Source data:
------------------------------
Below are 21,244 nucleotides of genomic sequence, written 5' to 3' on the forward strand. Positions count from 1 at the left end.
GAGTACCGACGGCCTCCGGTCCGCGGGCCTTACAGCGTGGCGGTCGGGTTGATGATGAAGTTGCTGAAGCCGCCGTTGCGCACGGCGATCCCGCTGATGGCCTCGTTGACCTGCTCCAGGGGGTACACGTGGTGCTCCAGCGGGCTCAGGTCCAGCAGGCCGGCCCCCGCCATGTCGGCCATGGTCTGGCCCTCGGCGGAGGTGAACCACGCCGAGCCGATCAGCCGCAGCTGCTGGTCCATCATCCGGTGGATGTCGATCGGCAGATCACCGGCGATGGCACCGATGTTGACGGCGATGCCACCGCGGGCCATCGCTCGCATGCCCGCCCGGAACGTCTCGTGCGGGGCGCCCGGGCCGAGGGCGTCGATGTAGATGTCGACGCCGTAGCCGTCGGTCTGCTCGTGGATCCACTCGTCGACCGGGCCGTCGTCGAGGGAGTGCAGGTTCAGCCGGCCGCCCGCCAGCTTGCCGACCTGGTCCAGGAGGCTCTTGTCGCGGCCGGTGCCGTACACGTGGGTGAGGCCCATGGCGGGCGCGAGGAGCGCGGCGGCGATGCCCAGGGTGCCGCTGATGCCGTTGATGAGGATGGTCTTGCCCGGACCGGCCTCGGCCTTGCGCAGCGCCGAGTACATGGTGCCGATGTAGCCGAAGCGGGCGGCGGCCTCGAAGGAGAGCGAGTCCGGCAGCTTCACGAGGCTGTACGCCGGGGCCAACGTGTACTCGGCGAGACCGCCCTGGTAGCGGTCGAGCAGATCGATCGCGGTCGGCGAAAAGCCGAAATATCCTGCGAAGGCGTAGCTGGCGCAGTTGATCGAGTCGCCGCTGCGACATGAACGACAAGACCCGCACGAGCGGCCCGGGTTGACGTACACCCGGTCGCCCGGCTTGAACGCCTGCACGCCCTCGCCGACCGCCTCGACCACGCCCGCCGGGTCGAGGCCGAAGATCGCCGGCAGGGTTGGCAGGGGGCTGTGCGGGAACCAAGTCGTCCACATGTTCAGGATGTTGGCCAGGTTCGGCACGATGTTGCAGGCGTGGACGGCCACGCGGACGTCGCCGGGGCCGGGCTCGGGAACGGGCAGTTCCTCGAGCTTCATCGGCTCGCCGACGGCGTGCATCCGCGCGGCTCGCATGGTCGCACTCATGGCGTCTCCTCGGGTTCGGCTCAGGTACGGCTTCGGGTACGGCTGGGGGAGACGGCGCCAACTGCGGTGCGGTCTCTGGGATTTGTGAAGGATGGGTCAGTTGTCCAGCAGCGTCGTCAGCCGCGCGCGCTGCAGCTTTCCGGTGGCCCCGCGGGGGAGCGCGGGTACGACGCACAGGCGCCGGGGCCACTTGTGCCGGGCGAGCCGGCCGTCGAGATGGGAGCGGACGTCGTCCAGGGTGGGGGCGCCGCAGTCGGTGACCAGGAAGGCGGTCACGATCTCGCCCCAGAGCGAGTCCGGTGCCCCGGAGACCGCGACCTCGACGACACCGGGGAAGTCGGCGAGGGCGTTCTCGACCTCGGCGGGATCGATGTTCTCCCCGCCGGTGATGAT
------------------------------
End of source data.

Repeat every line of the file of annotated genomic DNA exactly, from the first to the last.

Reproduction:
Below are 21,244 nucleotides of genomic sequence, written 5' to 3' on the forward strand. Positions count from 1 at the left end.
GAGTACCGACGGCCTCCGGTCCGCGGGCCTTACAGCGTGGCGGTCGGGTTGATGATGAAGTTGCTGAAGCCGCCGTTGCGCACGGCGATCCCGCTGATGGCCTCGTTGACCTGCTCCAGGGGGTACACGTGGTGCTCCAGCGGGCTCAGGTCCAGCAGGCCGGCCCCCGCCATGTCGGCCATGGTCTGGCCCTCGGCGGAGGTGAACCACGCCGAGCCGATCAGCCGCAGCTGCTGGTCCATCATCCGGTGGATGTCGATCGGCAGATCACCGGCGATGGCACCGATGTTGACGGCGATGCCACCGCGGGCCATCGCTCGCATGCCCGCCCGGAACGTCTCGTGCGGGGCGCCCGGGCCGAGGGCGTCGATGTAGATGTCGACGCCGTAGCCGTCGGTCTGCTCGTGGATCCACTCGTCGACCGGGCCGTCGTCGAGGGAGTGCAGGTTCAGCCGGCCGCCCGCCAGCTTGCCGACCTGGTCCAGGAGGCTCTTGTCGCGGCCGGTGCCGTACACGTGGGTGAGGCCCATGGCGGGCGCGAGGAGCGCGGCGGCGATGCCCAGGGTGCCGCTGATGCCGTTGATGAGGATGGTCTTGCCCGGACCGGCCTCGGCCTTGCGCAGCGCCGAGTACATGGTGCCGATGTAGCCGAAGCGGGCGGCGGCCTCGAAGGAGAGCGAGTCCGGCAGCTTCACGAGGCTGTACGCCGGGGCCAACGTGTACTCGGCGAGACCGCCCTGGTAGCGGTCGAGCAGATCGATCGCGGTCGGCGAAAAGCCGAAATATCCTGCGAAGGCGTAGCTGGCGCAGTTGATCGAGTCGCCGCTGCGACATGAACGACAAGACCCGCACGAGCGGCCCGGGTTGACGTACACCCGGTCGCCCGGCTTGAACGCCTGCACGCCCTCGCCGACCGCCTCGACCACGCCCGCCGGGTCGAGGCCGAAGATCGCCGGCAGGGTTGGCAGGGGGCTGTGCGGGAACCAAGTCGTCCACATGTTCAGGATGTTGGCCAGGTTCGGCACGATGTTGCAGGCGTGGACGGCCACGCGGACGTCGCCGGGGCCGGGCTCGGGAACGGGCAGTTCCTCGAGCTTCATCGGCTCGCCGACGGCGTGCATCCGCGCGGCTCGCATGGTCGCACTCATGGCGTCTCCTCGGGTTCGGCTCAGGTACGGCTTCGGGTACGGCTGGGGGAGACGGCGCCAACTGCGGTGCGGTCTCTGGGATTTGTGAAGGATGGGTCAGTTGTCCAGCAGCGTCGTCAGCCGCGCGCGCTGCAGCTTTCCGGTGGCCCCGCGGGGGAGCGCGGGTACGACGCACAGGCGCCGGGGCCACTTGTGCCGGGCGAGCCGGCCGTCGAGATGGGAGCGGACGTCGTCCAGGGTGGGGGCGCCGCAGTCGGTGACCAGGAAGGCGGTCACGATCTCGCCCCAGAGCGAGTCCGGTGCCCCGGAGACCGCGACCTCGACGACACCGGGGAAGTCGGCGAGGGCGTTCTCGACCTCGGCGGGATCGATGTTCTCCCCGCCGGTGATGAT